Analysis of the growing trends of Chinese social organisations: The transformation from quantity to quality
By Wang Ming and Ding Jingjing 王名, 丁晶晶, Philanthropy Times 公益时报, October 15, 2013
The report from the 18th Party Congress included a series of important ideas relating to the construction of society. It proposed to “strengthen the construction of society whilst improving peoples welfare and innovating new management techniques”; to “accelerate the improvement of the social system”; and to “speed up the withdrawal of the state from social organisations, the clarification of rights and responsibilities, and the legal autonomy of social organisations”. This echoes the active exploration and energetic advance of innovative new social management practises that the central authorities have promoted across the regions in recent years. However it also provides a clear indication of the direction of the future reform and development of social organisations.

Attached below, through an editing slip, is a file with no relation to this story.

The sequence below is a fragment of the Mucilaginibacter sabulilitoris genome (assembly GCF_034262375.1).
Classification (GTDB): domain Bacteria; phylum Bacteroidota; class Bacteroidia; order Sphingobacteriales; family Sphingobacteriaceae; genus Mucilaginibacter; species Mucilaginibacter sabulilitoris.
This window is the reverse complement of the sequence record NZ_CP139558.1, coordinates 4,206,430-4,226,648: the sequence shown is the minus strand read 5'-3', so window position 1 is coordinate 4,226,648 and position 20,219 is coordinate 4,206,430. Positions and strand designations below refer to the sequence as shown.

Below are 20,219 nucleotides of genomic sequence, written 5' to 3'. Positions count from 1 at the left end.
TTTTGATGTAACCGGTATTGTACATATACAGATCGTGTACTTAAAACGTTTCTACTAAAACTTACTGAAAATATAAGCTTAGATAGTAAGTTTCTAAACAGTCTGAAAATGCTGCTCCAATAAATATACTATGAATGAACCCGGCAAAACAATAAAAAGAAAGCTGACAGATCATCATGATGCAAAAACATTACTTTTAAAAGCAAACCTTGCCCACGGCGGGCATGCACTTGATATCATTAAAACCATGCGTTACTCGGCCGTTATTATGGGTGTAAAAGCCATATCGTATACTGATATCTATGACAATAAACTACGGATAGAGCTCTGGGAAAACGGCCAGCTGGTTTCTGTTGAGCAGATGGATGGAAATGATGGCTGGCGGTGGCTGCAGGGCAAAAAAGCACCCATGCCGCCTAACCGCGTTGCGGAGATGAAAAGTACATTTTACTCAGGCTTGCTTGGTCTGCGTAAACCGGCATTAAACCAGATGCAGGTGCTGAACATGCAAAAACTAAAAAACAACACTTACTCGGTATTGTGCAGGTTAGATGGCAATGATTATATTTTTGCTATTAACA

Since the beginning of the reform-era, and following the development of the market economy, a growing number of social organization have appeared in Chinese society. Since 2006, alongside the development and transformation of economy and society, the development of Chinese social organisations has exhibited many special features that are worthy of paying close attention to. They are illustrative of a new phase in history and the arrival at a higher plane of reform and development.
In summary, following the separation from the state, the clearer delineation of power and responsibility, and the steady advance of legal autonomy, a modern system of social organisations will be constructed and perfected. This will include supervisory bodies, a supportive and co-operative system, and a governance organisation. The reform and development of Chinese social organizations will inevitably display unprecedented power, and it is possible to foresee that a surge in their development must surely arrive.
Summary by Tom Bannister. See Article for full text. (Chinese)